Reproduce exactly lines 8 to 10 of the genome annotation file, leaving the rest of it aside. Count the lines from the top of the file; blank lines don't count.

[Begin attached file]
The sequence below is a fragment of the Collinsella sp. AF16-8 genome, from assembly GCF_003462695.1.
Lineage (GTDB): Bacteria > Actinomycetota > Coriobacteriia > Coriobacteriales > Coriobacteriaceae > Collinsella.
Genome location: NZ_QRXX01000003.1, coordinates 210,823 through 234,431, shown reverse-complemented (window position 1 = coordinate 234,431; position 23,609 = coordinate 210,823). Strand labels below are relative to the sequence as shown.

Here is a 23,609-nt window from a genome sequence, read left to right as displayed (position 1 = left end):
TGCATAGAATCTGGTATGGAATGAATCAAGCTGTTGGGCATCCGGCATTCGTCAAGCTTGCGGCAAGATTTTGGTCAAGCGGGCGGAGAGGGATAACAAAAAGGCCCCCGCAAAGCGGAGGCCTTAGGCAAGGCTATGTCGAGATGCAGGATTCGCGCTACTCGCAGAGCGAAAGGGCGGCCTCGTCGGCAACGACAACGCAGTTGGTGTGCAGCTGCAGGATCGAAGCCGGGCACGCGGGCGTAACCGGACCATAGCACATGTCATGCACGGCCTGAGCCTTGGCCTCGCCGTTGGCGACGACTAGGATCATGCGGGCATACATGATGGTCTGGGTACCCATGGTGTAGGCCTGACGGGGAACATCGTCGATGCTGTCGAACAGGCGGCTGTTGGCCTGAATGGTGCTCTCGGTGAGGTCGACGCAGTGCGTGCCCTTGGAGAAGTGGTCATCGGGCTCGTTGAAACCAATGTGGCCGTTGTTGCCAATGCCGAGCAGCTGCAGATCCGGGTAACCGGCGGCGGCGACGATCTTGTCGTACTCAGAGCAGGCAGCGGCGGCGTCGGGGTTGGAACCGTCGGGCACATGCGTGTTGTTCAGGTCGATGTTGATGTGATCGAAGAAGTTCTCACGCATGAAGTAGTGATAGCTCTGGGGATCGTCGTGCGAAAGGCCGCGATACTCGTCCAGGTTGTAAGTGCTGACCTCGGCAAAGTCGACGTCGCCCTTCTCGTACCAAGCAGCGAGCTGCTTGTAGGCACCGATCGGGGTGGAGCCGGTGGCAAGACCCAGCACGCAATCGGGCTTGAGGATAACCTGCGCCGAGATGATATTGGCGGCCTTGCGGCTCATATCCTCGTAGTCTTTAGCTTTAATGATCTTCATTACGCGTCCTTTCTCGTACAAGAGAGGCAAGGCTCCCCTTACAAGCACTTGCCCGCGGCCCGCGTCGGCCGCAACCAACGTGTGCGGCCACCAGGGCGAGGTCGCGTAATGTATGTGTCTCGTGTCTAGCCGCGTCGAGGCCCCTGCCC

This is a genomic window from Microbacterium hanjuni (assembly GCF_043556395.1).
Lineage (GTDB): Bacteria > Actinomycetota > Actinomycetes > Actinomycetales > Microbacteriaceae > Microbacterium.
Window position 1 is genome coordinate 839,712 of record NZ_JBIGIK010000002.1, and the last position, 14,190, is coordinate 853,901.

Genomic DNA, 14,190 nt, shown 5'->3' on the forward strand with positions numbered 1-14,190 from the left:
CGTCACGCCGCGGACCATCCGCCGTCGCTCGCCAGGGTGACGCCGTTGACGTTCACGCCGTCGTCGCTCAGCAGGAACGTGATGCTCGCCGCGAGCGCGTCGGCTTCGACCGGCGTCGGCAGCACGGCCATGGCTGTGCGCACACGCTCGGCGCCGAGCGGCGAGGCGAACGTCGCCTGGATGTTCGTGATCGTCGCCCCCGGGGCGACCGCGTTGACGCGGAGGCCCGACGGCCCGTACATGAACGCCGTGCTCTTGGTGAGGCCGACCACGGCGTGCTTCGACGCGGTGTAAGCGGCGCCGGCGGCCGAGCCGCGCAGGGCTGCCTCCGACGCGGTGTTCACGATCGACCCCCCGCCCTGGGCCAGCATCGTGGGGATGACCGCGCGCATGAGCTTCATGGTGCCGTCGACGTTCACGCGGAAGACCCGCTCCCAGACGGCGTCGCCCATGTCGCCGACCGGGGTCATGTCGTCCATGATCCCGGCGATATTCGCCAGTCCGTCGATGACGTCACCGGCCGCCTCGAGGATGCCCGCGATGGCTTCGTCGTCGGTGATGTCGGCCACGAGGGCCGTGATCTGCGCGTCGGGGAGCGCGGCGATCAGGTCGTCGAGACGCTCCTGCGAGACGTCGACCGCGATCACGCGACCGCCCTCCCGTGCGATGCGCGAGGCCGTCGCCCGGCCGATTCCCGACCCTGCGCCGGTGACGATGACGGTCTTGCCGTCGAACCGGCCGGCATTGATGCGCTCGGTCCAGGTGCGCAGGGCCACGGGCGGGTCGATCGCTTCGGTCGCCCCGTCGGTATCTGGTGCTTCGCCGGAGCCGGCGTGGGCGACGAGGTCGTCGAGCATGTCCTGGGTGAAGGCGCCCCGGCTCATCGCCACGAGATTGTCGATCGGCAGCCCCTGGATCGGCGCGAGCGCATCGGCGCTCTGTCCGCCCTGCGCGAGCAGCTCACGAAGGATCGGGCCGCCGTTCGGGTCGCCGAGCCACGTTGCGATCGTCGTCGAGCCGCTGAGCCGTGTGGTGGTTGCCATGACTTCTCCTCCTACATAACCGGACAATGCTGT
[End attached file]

Window position 1 is genome coordinate 839,712 of record NZ_JBIGIK010000002.1, and the last position, 14,190, is coordinate 853,901.

Genomic DNA, 14,190 nt, shown 5'->3' on the forward strand with positions numbered 1-14,190 from the left:
CGTCACGCCGCGGACCATCCGCCGTCGCTCGCCAGGGTGACGCCGTTGACGTTCACGCCGTCGTCGCTCAGCAGGAACGTGATGCTCGCCGCGAGCGCGTCGGCTTCGACCGGCGTCGGCAGCACGGCCATGGCTGTGCGCACACGCTCGGCGCCGAGCGGCGAGGCGAACGTCGCCTGGATGTTCGTGATCGTCGCCCCCGGGGCGACCGCGTTGACGCGGAGGCCCGACGGCCCGTACATGAACGCCGTGCTCTTGGTGAGGCCGACCACGGCGTGCTTCGACGCGGTGTAAGCGGCGCCGGCGGCCGAGCCGCGCAGGGCTGCCTCCGACGCGGTGTTCACGATCGACCCCCCGCCCTGGGCCAGCATCGTGGGGATGACCGCGCGCATGAGCTTCATGGTGCCGTCGACGTTCACGCGGAAGACCCGCTCCCAGACGGCGTCGCCCATGTCGCCGACCGGGGTCATGTCGTCCATGATCCCGGCGATATTCGCCAGTCCGTCGATGACGTCACCGGCCGCCTCGAGGATGCCCGCGATGGCTTCGTCGTCGGTGATGTCGGCCACGAGGGCCGTGATCTGCGCGTCGGGGAGCGCGGCGATCAGGTCGTCGAGACGCTCCTGCGAGACGTCGACCGCGATCACGCGACCGCCCTCCCGTGCGATGCGCGAGGCCGTCGCCCGGCCGATTCCCGACCCTGCGCCGGTGACGATGACGGTCTTGCCGTCGAACCGGCCGGCATTGATGCGCTCGGTCCAGGTGCGCAGGGCCACGGGCGGGTCGATCGCTTCGGTCGCCCCGTCGGTATCTGGTGCTTCGCCGGAGCCGGCGTGGGCGACGAGGTCGTCGAGCATGTCCTGGGTGAAGGCGCCCCGGCTCATCGCCACGAGATTGTCGATCGGCAGCCCCTGGATCGGCGCGAGCGCATCGGCGCTCTGTCCGCCCTGCGCGAGCAGCTCACGAAGGATCGGGCCGCCGTTCGGGTCGCCGAGCCACGTTGCGATCGTCGTCGAGCCGCTGAGCCGTGTGGTGGTTGCCATGACTTCTCCTCCTACATAACCGGACAATGCTGT